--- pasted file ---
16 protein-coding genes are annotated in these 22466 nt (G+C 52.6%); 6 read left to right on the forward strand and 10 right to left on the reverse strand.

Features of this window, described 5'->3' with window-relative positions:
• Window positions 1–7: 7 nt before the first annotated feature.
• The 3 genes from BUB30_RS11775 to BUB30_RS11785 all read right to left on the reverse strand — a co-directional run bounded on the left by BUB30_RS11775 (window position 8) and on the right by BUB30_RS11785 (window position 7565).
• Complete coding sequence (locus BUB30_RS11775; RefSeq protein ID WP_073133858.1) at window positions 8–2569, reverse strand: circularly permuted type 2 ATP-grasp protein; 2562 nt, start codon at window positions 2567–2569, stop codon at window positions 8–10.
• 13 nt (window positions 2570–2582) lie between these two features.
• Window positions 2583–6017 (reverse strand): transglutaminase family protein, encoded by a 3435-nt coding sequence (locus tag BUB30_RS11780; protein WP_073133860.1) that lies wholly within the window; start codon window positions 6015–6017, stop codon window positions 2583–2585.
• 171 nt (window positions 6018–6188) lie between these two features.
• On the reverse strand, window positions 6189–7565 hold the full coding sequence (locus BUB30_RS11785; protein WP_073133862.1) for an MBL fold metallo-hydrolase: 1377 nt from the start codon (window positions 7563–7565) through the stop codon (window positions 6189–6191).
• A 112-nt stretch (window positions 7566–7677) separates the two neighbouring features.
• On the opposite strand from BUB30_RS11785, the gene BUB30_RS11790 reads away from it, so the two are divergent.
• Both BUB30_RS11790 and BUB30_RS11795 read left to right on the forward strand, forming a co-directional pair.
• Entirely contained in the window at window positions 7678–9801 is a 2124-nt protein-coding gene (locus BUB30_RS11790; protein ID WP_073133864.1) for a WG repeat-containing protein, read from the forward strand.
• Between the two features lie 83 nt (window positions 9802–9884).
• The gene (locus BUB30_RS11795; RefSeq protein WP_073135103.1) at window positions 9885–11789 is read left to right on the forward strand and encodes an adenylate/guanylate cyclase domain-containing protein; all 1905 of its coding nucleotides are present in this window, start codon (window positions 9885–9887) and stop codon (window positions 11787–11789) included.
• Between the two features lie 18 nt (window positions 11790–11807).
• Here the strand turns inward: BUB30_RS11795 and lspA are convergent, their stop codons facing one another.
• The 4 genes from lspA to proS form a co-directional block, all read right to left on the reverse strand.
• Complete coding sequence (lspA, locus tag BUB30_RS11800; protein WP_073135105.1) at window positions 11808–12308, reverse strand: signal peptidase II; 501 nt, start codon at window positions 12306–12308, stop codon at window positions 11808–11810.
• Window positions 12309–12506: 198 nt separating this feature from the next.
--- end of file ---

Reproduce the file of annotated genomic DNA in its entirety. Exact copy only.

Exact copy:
16 protein-coding genes are annotated in these 22466 nt (G+C 52.6%); 6 read left to right on the forward strand and 10 right to left on the reverse strand.

Features of this window, described 5'->3' with window-relative positions:
• Window positions 1–7: 7 nt before the first annotated feature.
• The 3 genes from BUB30_RS11775 to BUB30_RS11785 all read right to left on the reverse strand — a co-directional run bounded on the left by BUB30_RS11775 (window position 8) and on the right by BUB30_RS11785 (window position 7565).
• Complete coding sequence (locus BUB30_RS11775; RefSeq protein ID WP_073133858.1) at window positions 8–2569, reverse strand: circularly permuted type 2 ATP-grasp protein; 2562 nt, start codon at window positions 2567–2569, stop codon at window positions 8–10.
• 13 nt (window positions 2570–2582) lie between these two features.
• Window positions 2583–6017 (reverse strand): transglutaminase family protein, encoded by a 3435-nt coding sequence (locus tag BUB30_RS11780; protein WP_073133860.1) that lies wholly within the window; start codon window positions 6015–6017, stop codon window positions 2583–2585.
• 171 nt (window positions 6018–6188) lie between these two features.
• On the reverse strand, window positions 6189–7565 hold the full coding sequence (locus BUB30_RS11785; protein WP_073133862.1) for an MBL fold metallo-hydrolase: 1377 nt from the start codon (window positions 7563–7565) through the stop codon (window positions 6189–6191).
• A 112-nt stretch (window positions 7566–7677) separates the two neighbouring features.
• On the opposite strand from BUB30_RS11785, the gene BUB30_RS11790 reads away from it, so the two are divergent.
• Both BUB30_RS11790 and BUB30_RS11795 read left to right on the forward strand, forming a co-directional pair.
• Entirely contained in the window at window positions 7678–9801 is a 2124-nt protein-coding gene (locus BUB30_RS11790; protein ID WP_073133864.1) for a WG repeat-containing protein, read from the forward strand.
• Between the two features lie 83 nt (window positions 9802–9884).
• The gene (locus BUB30_RS11795; RefSeq protein WP_073135103.1) at window positions 9885–11789 is read left to right on the forward strand and encodes an adenylate/guanylate cyclase domain-containing protein; all 1905 of its coding nucleotides are present in this window, start codon (window positions 9885–9887) and stop codon (window positions 11787–11789) included.
• Between the two features lie 18 nt (window positions 11790–11807).
• Here the strand turns inward: BUB30_RS11795 and lspA are convergent, their stop codons facing one another.
• The 4 genes from lspA to proS form a co-directional block, all read right to left on the reverse strand.
• Complete coding sequence (lspA, locus tag BUB30_RS11800; protein WP_073135105.1) at window positions 11808–12308, reverse strand: signal peptidase II; 501 nt, start codon at window positions 12306–12308, stop codon at window positions 11808–11810.
• Window positions 12309–12506: 198 nt separating this feature from the next.